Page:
What you can typically expect from Capcom games, however, is a strong visual presentation. Village is no exception, and on a graphical level, it is unsurprisingly the best the franchise has ever looked up to this point. Pushing the RE Engine to it's absolute limits, Village absolutely screams "9th generation". Although I was impressed with the level of detail that RE2make was able to accomplish, Village pushes it to the next level. It's mindblowing how much microdetail Capcom has been able to achieve in this game. Everything looks near photorealistic, from the richly furnished hallways of Castle Dimitrescu, to the scattered and wrecked ruins of what was once a peaceful rural village, to the grand scale and steam of the underground factory. It's all densely detailed to excessive degrees. Asset fidelity is off the charts in this game, even smaller objects look far better than a lot of its contemporaries. The environments you explore are greatly varied and touch on all different genres of horror - the gothic horror of the Castle, the old monster movie flaire of the reservoir, the haunted house of House Beneviento, and the body-horror technohell of the factory. The monster designs in this game are generally stellar, taking from European mythology and their respective genres in ways that are interesting and refreshing. Top it all off with an excellent animated storybook sequence used as a narrative bookend and Village has some of the most stellar art direction the series has ever seen. It helps that the animation work in this game is utterly superb. Everything is fluid and natural, especially the lycans, whose bobbing and weaving throughout the environment looks unbelievably natural in how they respond to environmental turbulence. Characters are highly emotive, expressive, and realistic, and while there were a few moments in the prior RE Engine games where I could point out a few moments of unconvincing facial animation, I could find none such here. The devil's in the details here, and the frost on Dimitrescu's castle windows, the volumetric light beaming through Ethan's ruined home, and the snow visibly crunching under your feet are certainly devilish. If you've read my more recent RE reviews, you'll probably guess that I'm about to complain about the ray tracing again. Once again, it does generally improve the game's visual presentation; global illumination lights spaces far more realistically, with light bouncing around small spaces and generally just being more convincing. Ambient occlusion looks quite great, although it's sort of easy to disrupt it by repeatedly blocking in front of it, which isn't a huge deal but something I noticed. The ray traced reflections themselves however are once again below-par however. While they are still far better than screen-space reflections, they are quite low-resolution even at high settings, which is a bigger issue than previous games when this game features far more bodies of water than before, turning all liquid into pixellated mess. It's something that I hope Capcom eventually fixes with their RT implementation, because it means the game doesn't look quite as good as it should.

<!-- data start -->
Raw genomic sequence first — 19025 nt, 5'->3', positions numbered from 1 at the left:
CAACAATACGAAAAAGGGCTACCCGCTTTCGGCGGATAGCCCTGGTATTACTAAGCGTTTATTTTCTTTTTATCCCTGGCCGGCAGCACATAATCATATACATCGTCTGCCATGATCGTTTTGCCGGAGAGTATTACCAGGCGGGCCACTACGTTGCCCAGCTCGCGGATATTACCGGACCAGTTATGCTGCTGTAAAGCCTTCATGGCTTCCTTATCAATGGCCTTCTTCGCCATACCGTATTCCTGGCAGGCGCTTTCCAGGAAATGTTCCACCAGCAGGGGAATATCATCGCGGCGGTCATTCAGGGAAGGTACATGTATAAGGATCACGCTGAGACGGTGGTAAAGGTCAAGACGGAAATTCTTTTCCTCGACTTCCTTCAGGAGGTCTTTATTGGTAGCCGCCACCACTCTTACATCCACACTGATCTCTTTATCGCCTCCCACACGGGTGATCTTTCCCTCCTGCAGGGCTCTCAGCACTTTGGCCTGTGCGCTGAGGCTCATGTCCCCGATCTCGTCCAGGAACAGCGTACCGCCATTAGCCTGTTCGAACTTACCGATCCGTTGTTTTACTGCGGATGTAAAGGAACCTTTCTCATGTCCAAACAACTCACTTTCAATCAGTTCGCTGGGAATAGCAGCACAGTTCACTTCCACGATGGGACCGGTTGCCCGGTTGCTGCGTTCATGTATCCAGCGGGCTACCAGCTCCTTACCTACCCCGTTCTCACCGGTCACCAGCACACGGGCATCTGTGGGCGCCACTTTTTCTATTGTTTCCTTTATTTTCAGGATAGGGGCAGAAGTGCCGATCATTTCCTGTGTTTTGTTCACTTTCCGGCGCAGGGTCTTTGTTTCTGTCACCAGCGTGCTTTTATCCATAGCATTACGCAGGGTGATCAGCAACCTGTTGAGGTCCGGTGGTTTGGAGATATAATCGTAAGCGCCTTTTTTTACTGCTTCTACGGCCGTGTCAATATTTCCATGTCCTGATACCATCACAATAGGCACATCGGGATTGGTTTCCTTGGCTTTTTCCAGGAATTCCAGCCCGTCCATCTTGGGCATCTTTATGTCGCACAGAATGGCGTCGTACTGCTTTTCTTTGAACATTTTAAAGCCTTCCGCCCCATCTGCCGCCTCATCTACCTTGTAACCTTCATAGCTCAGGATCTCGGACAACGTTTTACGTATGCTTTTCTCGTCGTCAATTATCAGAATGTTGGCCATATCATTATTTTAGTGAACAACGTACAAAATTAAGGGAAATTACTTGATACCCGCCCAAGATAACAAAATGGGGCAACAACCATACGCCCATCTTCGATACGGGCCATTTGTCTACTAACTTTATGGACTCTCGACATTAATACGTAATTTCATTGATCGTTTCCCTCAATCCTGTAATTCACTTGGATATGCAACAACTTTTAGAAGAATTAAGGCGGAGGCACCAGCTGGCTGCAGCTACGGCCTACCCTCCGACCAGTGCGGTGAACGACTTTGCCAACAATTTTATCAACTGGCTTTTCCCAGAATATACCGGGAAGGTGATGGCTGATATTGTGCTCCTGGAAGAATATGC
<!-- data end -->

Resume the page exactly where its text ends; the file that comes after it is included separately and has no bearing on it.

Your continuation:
Performance for these modern RE games has been fairly variant, with some games running better than others but with consistent inconsistency being a regular issue. Village is another one of those strange ones - while the game does feature high-fidelity upscaling, it's once again an older version of FSR that butchers image quality, so it's not particularly helpful. Regardless, at (mostly) maximum settings in native 1440p, large stretches of the game run from around 100-130 FPS, and if the game mostly ran like this, I'd be pretty happy. Yet, there are still key, often baffling areas where performance drops low, oddly enough often in small rooms without a whole lot going on. My guess is that the global illumination is more concentrated in these rooms, and therefore more demanding? I dunno, once again the performance issues these games suffer with ray tracing enabled (or, at least, I think that's the issue) is fairly unacceptable to me and something I wish they'd fix in an update, but I know they likely won't.